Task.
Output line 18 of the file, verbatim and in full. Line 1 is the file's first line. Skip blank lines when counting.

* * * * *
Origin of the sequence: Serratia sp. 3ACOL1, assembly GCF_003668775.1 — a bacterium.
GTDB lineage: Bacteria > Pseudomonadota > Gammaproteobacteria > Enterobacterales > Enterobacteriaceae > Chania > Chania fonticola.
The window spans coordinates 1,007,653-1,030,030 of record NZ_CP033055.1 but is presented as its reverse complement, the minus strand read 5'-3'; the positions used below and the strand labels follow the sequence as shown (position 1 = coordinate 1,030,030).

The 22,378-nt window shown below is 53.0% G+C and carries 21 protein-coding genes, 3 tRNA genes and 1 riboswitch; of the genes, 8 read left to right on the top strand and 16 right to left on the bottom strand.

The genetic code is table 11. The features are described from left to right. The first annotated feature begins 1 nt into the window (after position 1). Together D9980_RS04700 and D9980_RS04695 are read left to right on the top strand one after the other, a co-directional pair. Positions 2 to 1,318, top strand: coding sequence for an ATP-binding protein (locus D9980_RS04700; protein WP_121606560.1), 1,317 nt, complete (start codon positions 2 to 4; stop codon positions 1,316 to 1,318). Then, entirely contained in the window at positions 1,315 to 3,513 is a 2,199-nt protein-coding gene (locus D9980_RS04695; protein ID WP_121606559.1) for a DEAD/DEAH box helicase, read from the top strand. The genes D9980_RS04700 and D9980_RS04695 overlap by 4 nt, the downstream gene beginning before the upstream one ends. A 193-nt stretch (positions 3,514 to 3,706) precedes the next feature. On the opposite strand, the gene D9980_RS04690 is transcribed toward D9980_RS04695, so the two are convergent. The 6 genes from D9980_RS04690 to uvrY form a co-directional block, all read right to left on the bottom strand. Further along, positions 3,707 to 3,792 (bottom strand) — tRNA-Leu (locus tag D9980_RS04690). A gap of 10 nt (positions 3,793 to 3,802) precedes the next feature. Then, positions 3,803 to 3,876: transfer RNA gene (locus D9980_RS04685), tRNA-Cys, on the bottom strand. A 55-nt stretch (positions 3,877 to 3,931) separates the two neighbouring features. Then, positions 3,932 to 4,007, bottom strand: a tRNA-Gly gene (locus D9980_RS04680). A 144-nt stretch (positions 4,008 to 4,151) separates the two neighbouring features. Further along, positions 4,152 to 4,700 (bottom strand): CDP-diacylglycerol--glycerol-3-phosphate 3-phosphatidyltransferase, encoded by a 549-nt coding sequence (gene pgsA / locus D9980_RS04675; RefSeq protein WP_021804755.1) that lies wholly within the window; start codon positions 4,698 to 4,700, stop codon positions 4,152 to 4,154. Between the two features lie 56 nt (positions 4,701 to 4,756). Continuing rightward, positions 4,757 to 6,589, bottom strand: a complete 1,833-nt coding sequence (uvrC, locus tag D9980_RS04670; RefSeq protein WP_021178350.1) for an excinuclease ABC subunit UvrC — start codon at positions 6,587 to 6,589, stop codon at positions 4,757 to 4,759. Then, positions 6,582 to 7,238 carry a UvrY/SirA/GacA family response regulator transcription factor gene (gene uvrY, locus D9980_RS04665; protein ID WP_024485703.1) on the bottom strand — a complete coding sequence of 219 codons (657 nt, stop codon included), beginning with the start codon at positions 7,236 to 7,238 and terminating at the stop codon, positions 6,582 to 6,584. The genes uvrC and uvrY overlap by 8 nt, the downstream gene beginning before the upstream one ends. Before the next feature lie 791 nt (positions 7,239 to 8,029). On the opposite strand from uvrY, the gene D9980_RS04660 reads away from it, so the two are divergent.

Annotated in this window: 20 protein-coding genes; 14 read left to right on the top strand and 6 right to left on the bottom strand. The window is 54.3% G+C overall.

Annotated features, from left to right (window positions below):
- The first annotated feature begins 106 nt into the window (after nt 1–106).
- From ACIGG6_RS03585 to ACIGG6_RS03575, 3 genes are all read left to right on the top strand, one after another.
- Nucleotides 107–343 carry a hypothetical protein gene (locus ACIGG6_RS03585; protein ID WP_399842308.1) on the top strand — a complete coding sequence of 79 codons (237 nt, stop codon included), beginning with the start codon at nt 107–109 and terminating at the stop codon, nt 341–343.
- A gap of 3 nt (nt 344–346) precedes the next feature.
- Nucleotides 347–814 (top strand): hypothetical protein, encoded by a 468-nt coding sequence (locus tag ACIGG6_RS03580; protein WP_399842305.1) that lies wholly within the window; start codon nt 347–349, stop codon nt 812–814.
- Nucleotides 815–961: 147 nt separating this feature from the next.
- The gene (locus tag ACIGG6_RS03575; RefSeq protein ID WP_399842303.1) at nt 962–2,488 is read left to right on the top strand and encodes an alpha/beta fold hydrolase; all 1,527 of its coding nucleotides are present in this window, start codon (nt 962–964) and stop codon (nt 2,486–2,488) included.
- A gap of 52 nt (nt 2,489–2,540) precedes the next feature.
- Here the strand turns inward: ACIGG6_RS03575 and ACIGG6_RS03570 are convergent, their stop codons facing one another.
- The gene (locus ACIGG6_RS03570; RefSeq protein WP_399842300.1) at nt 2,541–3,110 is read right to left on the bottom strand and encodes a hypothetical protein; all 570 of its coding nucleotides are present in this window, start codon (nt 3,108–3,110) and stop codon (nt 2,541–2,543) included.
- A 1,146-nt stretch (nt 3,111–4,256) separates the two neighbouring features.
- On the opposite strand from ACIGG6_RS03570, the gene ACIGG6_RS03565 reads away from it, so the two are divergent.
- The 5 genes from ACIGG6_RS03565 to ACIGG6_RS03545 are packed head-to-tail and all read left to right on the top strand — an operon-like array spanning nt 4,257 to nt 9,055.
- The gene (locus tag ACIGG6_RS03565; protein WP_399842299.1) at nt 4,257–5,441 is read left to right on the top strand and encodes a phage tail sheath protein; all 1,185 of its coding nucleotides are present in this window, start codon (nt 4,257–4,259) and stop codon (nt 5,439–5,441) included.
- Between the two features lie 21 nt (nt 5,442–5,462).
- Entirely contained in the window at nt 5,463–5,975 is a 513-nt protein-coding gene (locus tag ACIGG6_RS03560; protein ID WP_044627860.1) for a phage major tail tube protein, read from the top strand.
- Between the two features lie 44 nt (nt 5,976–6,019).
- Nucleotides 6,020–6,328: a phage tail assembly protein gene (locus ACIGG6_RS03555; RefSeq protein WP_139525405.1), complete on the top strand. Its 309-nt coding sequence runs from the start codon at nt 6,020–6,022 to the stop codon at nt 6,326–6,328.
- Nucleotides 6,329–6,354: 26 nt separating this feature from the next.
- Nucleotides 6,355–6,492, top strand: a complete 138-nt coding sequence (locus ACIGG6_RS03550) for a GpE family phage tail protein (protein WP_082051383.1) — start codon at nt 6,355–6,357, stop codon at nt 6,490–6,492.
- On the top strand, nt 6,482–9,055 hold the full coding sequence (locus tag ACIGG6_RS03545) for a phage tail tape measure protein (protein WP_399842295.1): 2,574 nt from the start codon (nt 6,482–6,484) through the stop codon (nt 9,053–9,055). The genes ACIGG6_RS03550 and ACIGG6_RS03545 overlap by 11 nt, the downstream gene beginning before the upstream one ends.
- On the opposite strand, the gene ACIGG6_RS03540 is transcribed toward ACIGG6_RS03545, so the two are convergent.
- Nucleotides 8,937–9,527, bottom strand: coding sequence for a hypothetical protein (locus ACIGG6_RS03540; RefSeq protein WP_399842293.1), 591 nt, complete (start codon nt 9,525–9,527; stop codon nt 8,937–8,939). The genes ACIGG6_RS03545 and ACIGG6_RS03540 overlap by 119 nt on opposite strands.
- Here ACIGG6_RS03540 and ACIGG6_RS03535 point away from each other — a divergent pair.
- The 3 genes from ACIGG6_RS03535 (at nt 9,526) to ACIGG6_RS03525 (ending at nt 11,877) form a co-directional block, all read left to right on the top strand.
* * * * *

- A 1,146-nt stretch (nt 3,111–4,256) separates the two neighbouring features.